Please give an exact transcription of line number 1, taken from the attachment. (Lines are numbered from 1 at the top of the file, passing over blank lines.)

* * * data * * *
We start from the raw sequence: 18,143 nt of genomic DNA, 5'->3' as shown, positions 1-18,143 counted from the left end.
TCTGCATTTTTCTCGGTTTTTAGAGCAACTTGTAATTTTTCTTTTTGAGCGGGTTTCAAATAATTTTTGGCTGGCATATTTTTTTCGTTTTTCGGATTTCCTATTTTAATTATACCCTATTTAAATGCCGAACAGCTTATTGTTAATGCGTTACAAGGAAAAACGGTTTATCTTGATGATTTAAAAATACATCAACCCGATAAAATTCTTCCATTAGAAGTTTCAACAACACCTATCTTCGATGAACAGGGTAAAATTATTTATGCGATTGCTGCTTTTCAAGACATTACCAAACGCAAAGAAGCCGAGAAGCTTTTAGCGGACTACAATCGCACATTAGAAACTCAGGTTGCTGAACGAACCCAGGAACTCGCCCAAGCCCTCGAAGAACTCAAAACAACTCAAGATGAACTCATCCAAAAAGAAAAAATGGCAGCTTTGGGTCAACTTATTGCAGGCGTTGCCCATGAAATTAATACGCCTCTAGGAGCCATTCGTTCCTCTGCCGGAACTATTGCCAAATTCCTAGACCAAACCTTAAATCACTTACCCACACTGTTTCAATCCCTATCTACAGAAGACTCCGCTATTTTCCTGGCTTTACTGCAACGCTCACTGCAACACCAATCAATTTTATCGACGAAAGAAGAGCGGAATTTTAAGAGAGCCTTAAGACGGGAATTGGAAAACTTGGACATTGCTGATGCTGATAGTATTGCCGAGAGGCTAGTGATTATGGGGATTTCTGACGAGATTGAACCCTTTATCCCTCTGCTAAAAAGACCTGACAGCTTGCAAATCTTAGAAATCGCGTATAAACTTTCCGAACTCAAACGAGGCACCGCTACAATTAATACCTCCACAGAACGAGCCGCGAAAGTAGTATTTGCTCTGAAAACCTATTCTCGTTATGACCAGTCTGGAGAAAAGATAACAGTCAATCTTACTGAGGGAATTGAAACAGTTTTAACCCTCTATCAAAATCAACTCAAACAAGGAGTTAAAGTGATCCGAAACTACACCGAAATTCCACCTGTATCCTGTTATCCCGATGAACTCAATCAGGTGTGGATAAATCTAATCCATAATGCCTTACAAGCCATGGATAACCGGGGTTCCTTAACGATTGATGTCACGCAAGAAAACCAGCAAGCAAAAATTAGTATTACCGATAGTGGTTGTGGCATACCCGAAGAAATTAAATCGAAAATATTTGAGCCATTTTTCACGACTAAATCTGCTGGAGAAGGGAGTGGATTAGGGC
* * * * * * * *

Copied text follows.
We start from the raw sequence: 18,143 nt of genomic DNA, 5'->3' as shown, positions 1-18,143 counted from the left end.